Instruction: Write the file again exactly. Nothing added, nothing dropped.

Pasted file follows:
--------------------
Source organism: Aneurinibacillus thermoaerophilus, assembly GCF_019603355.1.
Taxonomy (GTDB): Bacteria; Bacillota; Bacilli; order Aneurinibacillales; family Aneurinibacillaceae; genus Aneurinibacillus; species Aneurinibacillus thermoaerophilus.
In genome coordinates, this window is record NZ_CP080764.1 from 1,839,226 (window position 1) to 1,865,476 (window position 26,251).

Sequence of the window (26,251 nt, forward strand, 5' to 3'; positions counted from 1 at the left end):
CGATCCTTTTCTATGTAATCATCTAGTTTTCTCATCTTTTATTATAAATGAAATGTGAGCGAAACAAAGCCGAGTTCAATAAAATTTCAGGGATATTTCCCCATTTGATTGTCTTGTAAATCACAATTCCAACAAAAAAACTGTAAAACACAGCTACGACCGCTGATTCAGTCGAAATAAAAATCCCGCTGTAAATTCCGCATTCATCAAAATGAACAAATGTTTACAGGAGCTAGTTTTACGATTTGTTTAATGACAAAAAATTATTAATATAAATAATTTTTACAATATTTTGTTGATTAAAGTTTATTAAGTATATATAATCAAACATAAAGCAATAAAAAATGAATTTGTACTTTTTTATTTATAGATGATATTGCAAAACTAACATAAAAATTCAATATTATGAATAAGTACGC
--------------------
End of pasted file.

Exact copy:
Source organism: Aneurinibacillus thermoaerophilus, assembly GCF_019603355.1.
Taxonomy (GTDB): Bacteria; Bacillota; Bacilli; order Aneurinibacillales; family Aneurinibacillaceae; genus Aneurinibacillus; species Aneurinibacillus thermoaerophilus.
In genome coordinates, this window is record NZ_CP080764.1 from 1,839,226 (window position 1) to 1,865,476 (window position 26,251).

Sequence of the window (26,251 nt, forward strand, 5' to 3'; positions counted from 1 at the left end):
CGATCCTTTTCTATGTAATCATCTAGTTTTCTCATCTTTTATTATAAATGAAATGTGAGCGAAACAAAGCCGAGTTCAATAAAATTTCAGGGATATTTCCCCATTTGATTGTCTTGTAAATCACAATTCCAACAAAAAAACTGTAAAACACAGCTACGACCGCTGATTCAGTCGAAATAAAAATCCCGCTGTAAATTCCGCATTCATCAAAATGAACAAATGTTTACAGGAGCTAGTTTTACGATTTGTTTAATGACAAAAAATTATTAATATAAATAATTTTTACAATATTTTGTTGATTAAAGTTTATTAAGTATATATAATCAAACATAAAGCAATAAAAAATGAATTTGTACTTTTTTATTTATAGATGATATTGCAAAACTAACATAAAAATTCAATATTATGAATAAGTACGC